Paramount // 1984 // 90 Minutes // Rated PG
Reviewed by Judge Jim Thomas // February 6th, 2009
" Look I'm not the first guy who fell in love with a girl he met in a restaurant who turned out to be the daughter of a kidnapped scientist only to lose her to a childhood lover who she'd last seen on a deserted island and who turned out fifteen years later to be the leader of the French underground."
"I know, it...it all sounds like some bad movie."
Take a moment, if you would, to use the link just above and read Judge Harold Gervais' review of the 2002 release of Top Secret! Judge Gervais' thoughts are particularly germane for one simple reason:
It's the same frakking disc.
Same crappy transfer, same deleted scenes, same rocking commentary track, same 2002 copyright. In fact, this release has precisely two additional "features" distinguishing it from the earlier release: A butt-ugly "I Love the 80's" cover, and a bonus CD containing a whopping four songs from the '80s: "Lips Like Sugar" by Echo & the Bunnymen, "Chains of Love" by Erasure, "Need You Tonight" by INXS, and "Take on Me" by a-ha. In short, songs that you've been trying to forget for the past twenty years have returned to haunt you yet again. Thanks a lot, Paramount. Don't be surprised when you start receiving therapy bills.
The court also agrees with Judge Gervais on the technical aspects of the disc: the image is just flat-out bad, the audio is serviceable, and the commentary is fun, if sporadic.
Where this court begs to differ with Judge Gervais is on the artistic merits of the film itself. Zucker, Abrahams, and Zucker (ZAZ) made this movie between their short-lived TV series Police Squad! and The Naked Gun, and the movie shows clear signs of their artistic development. They keep the things that work, such as placing an exclamation point at the end of the title (a lesson not lost on country superstar Shania Twain when she wrote "Man! I Feel Like a Woman!"). They also moved on from shamelessly parodying a single film, such as Zero Hour, and graduated to shamelessly parodying Elvis films, surfer films, and World War II espionage films, with the occasional nod to Casablanca along the way. In this court's opinion, that's growth. If that growth comes at the cost of any semblance of a coherent plot, who are we to judge? [Editor's Note: Ahem. You do remember the name of this site?] Oh, all right. Yes, it's true the plot makes little sense, but since the plot is basically an excuse to string a bunch of silly scenes together, it still manages to work, if by "work" you mean "keep the jokes coming." In the commentary track, ZAZ are frank about the film's deficiencies, citing the absent plot and the generally weak characterization as reasons the film fared poorly at the box office.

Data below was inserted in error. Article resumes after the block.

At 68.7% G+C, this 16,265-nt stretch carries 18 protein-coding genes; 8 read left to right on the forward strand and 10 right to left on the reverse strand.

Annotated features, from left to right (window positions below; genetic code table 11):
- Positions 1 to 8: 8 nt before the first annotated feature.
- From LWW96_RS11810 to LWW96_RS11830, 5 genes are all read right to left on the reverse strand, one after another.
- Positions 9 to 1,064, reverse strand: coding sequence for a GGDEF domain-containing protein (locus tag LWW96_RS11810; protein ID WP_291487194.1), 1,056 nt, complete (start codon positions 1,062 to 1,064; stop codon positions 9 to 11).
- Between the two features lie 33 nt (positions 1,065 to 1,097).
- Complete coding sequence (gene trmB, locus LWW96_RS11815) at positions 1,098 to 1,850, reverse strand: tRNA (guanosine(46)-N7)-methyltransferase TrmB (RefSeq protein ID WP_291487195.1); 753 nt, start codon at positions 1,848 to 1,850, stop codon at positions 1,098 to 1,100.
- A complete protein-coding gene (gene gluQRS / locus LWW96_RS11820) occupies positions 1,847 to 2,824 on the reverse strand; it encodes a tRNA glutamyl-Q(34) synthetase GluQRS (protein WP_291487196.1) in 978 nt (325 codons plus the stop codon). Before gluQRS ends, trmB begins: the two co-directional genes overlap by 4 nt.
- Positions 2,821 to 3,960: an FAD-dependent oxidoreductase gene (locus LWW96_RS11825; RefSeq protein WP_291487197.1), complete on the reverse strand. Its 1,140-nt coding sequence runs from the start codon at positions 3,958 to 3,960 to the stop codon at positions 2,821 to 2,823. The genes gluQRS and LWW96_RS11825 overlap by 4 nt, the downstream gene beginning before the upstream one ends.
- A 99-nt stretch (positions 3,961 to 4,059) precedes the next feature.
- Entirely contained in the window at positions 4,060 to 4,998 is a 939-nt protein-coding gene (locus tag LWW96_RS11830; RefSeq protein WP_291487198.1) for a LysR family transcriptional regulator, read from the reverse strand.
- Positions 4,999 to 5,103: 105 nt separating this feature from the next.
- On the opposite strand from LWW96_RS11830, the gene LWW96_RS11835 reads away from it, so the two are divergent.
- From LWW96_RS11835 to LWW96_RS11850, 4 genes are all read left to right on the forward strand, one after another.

The acting is decent. Val Kilmer (Real Genius) shines as teen rocker Nick Rivers; Lucy Gutteridge has the right look for the European heroine, but is oddly detached. Their characters, as well as the others, are so stereotypical (intentionally) that you never become emotionally invested. There are no deadpan breakout stars such as Leslie Nielsen, but the screenplay doesn't require any. Freed from the confines of an airplane and airport, ZAZ had a lot more options for visual humor, and they seldom miss an opportunity. You'll see an extended send-up of The Blue Lagoon, a cow with boots, and an underwater bar fight. You want more? At the beginning of the film, a concert marquee illustrates how popular Nick is:
SAMMY DAVIS, JR.
And if time permits
The Chairman never had ZAZ's collective legs broken; hence he must have approved. Is further evidence really needed?
Top Secret! is one of those movies that you either like or hate. My wife can't stand it, while I think it at least rivals Airplane! for sheer absurdity. If you're a fan of this type of comedy, have at it, but if you see the older version in the remainder bin, buy that instead and send Paramount a message about bombarding us with '80s faux nostalgia in a futile attempt to camouflage yet another double-dip.
Review content copyright © 2009 Jim Thomas; Site layout and review format copyright © 1998 - 2015 HipClick Designs LLC
Scales of Justice
* 1.78:1 Anamorphic
* Dolby Digital 5.1 Surround (English)
* Dolby Digital 2.0 Surround (English)
* Dolby Digital 1.0 Mono (French)
Running Time: 90 Minutes
Release Year: 1984
MPAA Rating: Rated PG
* Deleted Scenes
* Storyboard Sequences
* Theatrical Trailer
* Music CD